July 22, 2010

Email Marketing Tips for Targeting Inactive Subscribers

I've been managing an email marketing campaign for one of my clients for the past few years. The database grows slow and steady but it seems it is the same people consistently opening and interacting with the email content.
How can I get the others to participate?
Well, the first critical step is complete, I've
identified those recipients of your email campaign who are inactive.
The point of identifying your inactive recipients is to treat them differently - not to delete them, ignore them or cry over their inactivity. Your goal after identifying and segmenting your "active" and "inactive" subscribers is to spend more productive time on actives and attempt to re-engage inactives.
Here are some things one can do to re-engage inactives:
  • Special Offers
    If you are a retailer, for example, consider a special offer such as discounts or free shipping. If you are a B2B marketer you might offer a special white paper that will motivate the recipient to re-engage with your communications.
  • Survey Subscribers
    While you are not likely to get a significant response, consider surveying these recipients to help provide insight into their inactivity.
  • Update Profile
    Using incentives, drive subscribers to your profile update page where they can change email addresses, update format preferences, demographics and interests. This updated information may now enable you to send them targeted and relevant emails.
  • Understand Their Demographics/Profile
    Perhaps a large percentage of your inactives share a common trait. Perhaps they opted in as part of registering for a white paper or seminar or promotional offer. Or perhaps a majority are women, while your content is oriented toward men.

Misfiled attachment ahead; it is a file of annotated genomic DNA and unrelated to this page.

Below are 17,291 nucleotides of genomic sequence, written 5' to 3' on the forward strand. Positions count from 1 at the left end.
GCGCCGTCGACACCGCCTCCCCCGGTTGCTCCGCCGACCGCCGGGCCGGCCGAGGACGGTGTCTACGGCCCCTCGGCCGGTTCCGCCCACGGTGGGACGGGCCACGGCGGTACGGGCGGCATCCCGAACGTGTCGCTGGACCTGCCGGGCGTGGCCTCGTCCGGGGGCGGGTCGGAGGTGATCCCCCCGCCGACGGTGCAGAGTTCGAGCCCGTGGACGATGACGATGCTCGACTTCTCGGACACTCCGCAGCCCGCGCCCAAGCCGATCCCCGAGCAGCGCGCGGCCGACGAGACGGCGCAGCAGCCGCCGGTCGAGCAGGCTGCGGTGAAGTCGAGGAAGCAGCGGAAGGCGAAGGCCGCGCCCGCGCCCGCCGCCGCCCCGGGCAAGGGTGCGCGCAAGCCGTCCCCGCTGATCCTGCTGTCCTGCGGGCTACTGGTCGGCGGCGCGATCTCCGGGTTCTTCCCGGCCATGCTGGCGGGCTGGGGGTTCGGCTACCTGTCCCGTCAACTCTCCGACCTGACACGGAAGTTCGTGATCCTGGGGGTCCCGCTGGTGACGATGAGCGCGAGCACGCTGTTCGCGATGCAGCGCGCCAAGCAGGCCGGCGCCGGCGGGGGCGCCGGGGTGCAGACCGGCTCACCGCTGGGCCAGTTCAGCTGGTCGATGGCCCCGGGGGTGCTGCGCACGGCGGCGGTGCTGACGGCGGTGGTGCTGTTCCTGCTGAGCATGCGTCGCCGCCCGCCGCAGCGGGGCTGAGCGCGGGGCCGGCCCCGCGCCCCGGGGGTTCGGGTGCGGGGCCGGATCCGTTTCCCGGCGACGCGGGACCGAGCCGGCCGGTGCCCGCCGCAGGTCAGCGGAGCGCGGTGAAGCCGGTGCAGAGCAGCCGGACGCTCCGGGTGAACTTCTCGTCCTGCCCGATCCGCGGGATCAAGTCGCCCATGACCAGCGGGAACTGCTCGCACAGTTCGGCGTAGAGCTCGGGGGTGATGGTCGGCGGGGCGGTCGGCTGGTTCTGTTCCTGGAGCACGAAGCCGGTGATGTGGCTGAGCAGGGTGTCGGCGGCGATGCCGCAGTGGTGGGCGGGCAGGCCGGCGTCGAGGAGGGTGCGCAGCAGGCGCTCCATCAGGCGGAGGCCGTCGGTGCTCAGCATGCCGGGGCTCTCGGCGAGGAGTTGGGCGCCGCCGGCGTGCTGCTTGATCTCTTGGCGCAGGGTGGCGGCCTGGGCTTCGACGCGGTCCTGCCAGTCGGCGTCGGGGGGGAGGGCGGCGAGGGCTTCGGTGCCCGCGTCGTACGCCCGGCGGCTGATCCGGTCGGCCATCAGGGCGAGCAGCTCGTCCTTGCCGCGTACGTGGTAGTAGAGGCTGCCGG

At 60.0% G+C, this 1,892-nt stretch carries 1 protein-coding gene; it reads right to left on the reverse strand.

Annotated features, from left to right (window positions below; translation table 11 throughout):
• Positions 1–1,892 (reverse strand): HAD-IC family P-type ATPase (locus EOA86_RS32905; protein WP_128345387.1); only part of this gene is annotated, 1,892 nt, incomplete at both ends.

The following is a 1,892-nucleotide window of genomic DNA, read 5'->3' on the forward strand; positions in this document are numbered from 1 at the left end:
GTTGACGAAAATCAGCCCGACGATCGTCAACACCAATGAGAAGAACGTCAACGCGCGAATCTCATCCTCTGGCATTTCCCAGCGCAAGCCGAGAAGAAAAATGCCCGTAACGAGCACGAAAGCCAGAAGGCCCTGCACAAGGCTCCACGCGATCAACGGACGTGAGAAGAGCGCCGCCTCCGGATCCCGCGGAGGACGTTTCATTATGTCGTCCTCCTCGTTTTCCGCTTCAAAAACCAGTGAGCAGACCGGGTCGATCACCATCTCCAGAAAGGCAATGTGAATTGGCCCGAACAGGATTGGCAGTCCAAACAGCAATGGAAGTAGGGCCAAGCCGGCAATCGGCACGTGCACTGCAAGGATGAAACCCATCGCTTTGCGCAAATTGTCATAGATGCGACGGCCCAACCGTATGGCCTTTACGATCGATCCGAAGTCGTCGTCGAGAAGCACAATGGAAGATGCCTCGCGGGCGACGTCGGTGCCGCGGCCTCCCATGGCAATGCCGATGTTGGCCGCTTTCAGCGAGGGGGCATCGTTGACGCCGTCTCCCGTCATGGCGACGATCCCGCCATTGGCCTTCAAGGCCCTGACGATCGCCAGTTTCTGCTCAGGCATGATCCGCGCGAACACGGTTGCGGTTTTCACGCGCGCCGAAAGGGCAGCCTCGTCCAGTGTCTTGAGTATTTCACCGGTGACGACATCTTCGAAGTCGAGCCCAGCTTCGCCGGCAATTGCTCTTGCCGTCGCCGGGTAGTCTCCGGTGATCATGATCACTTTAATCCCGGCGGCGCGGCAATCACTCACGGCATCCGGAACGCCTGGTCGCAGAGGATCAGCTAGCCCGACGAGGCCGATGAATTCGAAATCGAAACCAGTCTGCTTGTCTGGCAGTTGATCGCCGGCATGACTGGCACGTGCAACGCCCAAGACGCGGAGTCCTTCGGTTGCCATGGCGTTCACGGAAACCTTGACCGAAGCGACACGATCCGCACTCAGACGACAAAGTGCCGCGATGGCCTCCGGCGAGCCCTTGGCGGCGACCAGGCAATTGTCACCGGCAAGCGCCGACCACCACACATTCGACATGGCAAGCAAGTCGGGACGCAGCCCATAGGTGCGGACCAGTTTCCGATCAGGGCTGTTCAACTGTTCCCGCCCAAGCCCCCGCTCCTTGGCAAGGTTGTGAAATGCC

• Try Different Send Days/Times
    If you always mail on the same day or time of day, try some different distribution times (what do you have to lose?).
  • Modify Frequency
    Now that you've segmented your list by actives and inactives, consider adjusting the frequency of your sends. If you normally send twice per month, you may want to test sending three times to active subscribers, but only once to inactives.
  • Create Different Content
    If your analysis has been able to uncover some common threads among inactives, consider packaging the content differently for this group. For example, a newsletter from a job search-oriented business might logically find many subscribers becoming inactive after completing their job search. For these recipients, the company might want to focus its newsletter content on managing people, careers and the hiring process. Uncovering this type of trend should lead to providing different newsletters or dynamic versions based on a person's profile or stated preferences.
  • Try Different Formats
    Test using a text version, for example, that is very simple but with specific links and messaging intended to drive action.
  • Test Different Styles of Subject Lines
    If you've used a particular style of subject line, try a different approach with the inactives. Creative subject lines could be one of your most effective strategies in getting recipients to re-engage.
  • Monitor Seed/Proof Lists
    Send your messages to proof and seed lists for key domains. Monitor if content or images are causing your messages to be filtered or treated differently with specific ISPs and companies. If problems are detected, consider developing different versions of the messages that may not trip filters.
  • Send a Postcard
    If you have your subscribers' mailing addresses, consider sending them a postcard that offers an incentive if they'll update their email preferences and profile.
  • Re-engaged to Active Status
    After each email message sent to the inactives, change the demographic status of those recipients that clicked a link to "active." This helps keep your focus on converting the inactives and tracking your success in those efforts.

Here is an extremely useful blog post from Seth Godin where he discusses the efficiencies and inefficiencies of two different email marketing campaign case studies.

What are you doing to re-engage inactives?